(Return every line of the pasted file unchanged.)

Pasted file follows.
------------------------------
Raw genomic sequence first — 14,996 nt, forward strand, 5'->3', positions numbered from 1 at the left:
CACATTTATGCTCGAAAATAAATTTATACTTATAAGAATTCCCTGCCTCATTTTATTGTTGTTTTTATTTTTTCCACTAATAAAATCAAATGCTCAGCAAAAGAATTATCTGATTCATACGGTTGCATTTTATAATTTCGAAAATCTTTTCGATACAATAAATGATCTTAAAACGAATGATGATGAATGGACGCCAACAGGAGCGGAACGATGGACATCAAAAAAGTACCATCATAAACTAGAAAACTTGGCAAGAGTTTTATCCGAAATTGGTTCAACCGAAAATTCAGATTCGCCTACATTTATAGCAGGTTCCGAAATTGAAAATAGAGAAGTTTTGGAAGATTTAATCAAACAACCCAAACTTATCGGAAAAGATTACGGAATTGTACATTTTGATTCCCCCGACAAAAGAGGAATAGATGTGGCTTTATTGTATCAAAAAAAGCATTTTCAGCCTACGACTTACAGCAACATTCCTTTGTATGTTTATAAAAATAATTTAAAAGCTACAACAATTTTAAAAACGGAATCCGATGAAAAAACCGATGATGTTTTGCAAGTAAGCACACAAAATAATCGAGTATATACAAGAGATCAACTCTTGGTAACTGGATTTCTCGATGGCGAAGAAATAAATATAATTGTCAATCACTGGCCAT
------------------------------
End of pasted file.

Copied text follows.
Raw genomic sequence first — 14,996 nt, forward strand, 5'->3', positions numbered from 1 at the left:
CACATTTATGCTCGAAAATAAATTTATACTTATAAGAATTCCCTGCCTCATTTTATTGTTGTTTTTATTTTTTCCACTAATAAAATCAAATGCTCAGCAAAAGAATTATCTGATTCATACGGTTGCATTTTATAATTTCGAAAATCTTTTCGATACAATAAATGATCTTAAAACGAATGATGATGAATGGACGCCAACAGGAGCGGAACGATGGACATCAAAAAAGTACCATCATAAACTAGAAAACTTGGCAAGAGTTTTATCCGAAATTGGTTCAACCGAAAATTCAGATTCGCCTACATTTATAGCAGGTTCCGAAATTGAAAATAGAGAAGTTTTGGAAGATTTAATCAAACAACCCAAACTTATCGGAAAAGATTACGGAATTGTACATTTTGATTCCCCCGACAAAAGAGGAATAGATGTGGCTTTATTGTATCAAAAAAAGCATTTTCAGCCTACGACTTACAGCAACATTCCTTTGTATGTTTATAAAAATAATTTAAAAGCTACAACAATTTTAAAAACGGAATCCGATGAAAAAACCGATGATGTTTTGCAAGTAAGCACACAAAATAATCGAGTATATACAAGAGATCAACTCTTGGTAACTGGATTTCTCGATGGCGAAGAAATAAATATAATTGTCAATCACTGGCCAT